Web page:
Thursday, July 30, 2009

Facing the Fear of Silence

I wish I could say that I had had an intense, transforming spiritual awakening over these past voiceless days: like Moses & the tablets or Skywalker with Yoda. That speechlessness created a new state of awareness or lifted me up to a higher plane or better state of being. MS may be character shaping; but so far it hasn't turned me into a saint.
It happened suddenly--I was sitting with friends in church--happily singing praise songs to God in my decidedly unpraiseworthy voice when my throat constricted--at first I gasped for air and then coughed and choked. This passed, I drank a sip of water and started to sing again---instantly the same thing happened. I gave up on singing and sat for a few minutes. Everyone around me, my church family who keep a careful watch, were aware that I had two coughing/choking fits. But now, in the middle of service, wasn't the time for me to panic. I could still breath--I just couldn't seem to talk.
Now, four days later, the constriction seems to have eased up a bit. I can whisper in chunks of words. What I hope is a first step towards swallowing, talking, and singing again. I was diagnosed with vocal chord (laryngeal) spasms about 5 years ago The doctor said there was no known cure and I needed to be aware that my throat could suddenly close up so that I couldn't breathe. This tidbit of news followed after me like a shadow from the knife edge of a guillitine blade. I have little episodes every now and then where I cough so hard while choking that I pee my pants. I even throw up when it is intense. But, Sunday's onset brought a completely new reality into my life.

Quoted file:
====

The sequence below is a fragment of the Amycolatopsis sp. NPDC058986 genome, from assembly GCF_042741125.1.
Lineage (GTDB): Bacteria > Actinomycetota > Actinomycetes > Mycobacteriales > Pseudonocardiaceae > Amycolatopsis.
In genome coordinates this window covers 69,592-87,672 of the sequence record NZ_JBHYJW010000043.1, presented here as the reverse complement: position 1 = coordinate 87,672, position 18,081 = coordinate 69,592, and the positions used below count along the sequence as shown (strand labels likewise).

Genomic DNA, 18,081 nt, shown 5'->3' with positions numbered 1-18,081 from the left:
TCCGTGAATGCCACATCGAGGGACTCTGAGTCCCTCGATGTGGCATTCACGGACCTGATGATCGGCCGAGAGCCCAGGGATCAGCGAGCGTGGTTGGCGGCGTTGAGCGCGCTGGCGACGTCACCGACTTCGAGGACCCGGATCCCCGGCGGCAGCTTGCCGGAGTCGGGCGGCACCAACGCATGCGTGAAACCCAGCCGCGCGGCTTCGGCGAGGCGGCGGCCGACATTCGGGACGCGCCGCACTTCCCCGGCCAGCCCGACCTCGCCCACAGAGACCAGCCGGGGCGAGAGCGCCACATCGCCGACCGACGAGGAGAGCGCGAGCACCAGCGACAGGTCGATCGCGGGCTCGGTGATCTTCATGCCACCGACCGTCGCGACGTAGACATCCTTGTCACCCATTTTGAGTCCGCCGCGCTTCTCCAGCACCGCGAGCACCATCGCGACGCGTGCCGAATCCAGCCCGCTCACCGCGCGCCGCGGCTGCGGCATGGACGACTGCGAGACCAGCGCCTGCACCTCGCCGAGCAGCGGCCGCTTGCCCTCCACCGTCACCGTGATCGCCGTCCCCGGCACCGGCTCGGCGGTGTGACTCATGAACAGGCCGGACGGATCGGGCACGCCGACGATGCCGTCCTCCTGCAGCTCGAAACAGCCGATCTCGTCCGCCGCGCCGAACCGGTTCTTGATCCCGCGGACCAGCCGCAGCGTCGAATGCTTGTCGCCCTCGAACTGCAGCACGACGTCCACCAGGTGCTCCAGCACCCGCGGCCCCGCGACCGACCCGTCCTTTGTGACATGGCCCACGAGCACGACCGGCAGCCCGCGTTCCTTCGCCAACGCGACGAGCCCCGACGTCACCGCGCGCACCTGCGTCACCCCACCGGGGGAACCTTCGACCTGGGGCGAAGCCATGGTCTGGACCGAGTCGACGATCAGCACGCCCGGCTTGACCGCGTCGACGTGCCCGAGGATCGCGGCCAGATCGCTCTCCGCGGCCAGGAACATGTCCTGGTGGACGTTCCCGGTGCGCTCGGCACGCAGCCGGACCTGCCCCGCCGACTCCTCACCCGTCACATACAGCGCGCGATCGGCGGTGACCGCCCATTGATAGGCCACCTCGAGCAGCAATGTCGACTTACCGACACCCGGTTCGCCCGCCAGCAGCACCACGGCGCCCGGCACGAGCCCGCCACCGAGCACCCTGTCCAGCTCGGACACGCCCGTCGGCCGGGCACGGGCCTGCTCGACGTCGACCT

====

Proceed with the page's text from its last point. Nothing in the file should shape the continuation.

For those of you who know me, my love of talking is central to who I am. How do you boss your son around, or answer the phone, or yell at the dog, or chat with a girlfirend when your vocal chords rebel at the slightest whisper. My son and the dog were probably greatly relieved--for me, my already small enclave on the Lost Island of Secondary Progressive MS shrank noticeably. At one time I managed a research center with over 50 people in my immediate area and hundreds more across the campus as well as family, friends, and the people I chatted with on the bus, at the beauty parlor, and around town. Social interaction gave meaning to my life. When this illness finally eroded my physical abilities to the point that I had to give up the amazing job, active volunteering, driving, and bopping around town; my world reduced to the four walls of my mobile home.
I am learning, the process of acceptance is endless, to find purpose and meaning on this much smaller stage. This blog, the phone, and visitors keep me sane. With the sudden impact of a sonic boom, I lost my voice. How will I eat the sour milk that was poured on my raisin bran. With hands that don't work well, legs that are weak, and deep fatigue--this cloaking silence feels like too much.
Thursday comes with a whisper. I can swallow my pills without chopping or crushing them first. The silence is no where near over-I can only whisper a little and, without warning, my throat will close up and cut off my words and send me into another coughing/choking bender.
The insidious fear monger murmuring in the back of my mind that I might never talk again, I might never share my off-key voice with God, I might never swallow food without a thought. So many unknowns.

1 comment:

Rick and Mary said...

HELLO SWEET ONE - THANKS FOR YOUR WORDS, EVEN IF WRITTEN, NOT SPOKEN. YOUR WORDS ARE EXPRESSIVE AND HELP ME TO UNDERSTAND AND EMPATHISE and because you write so well they also promote community and therefore do great good in my opinion.
I love you.
M.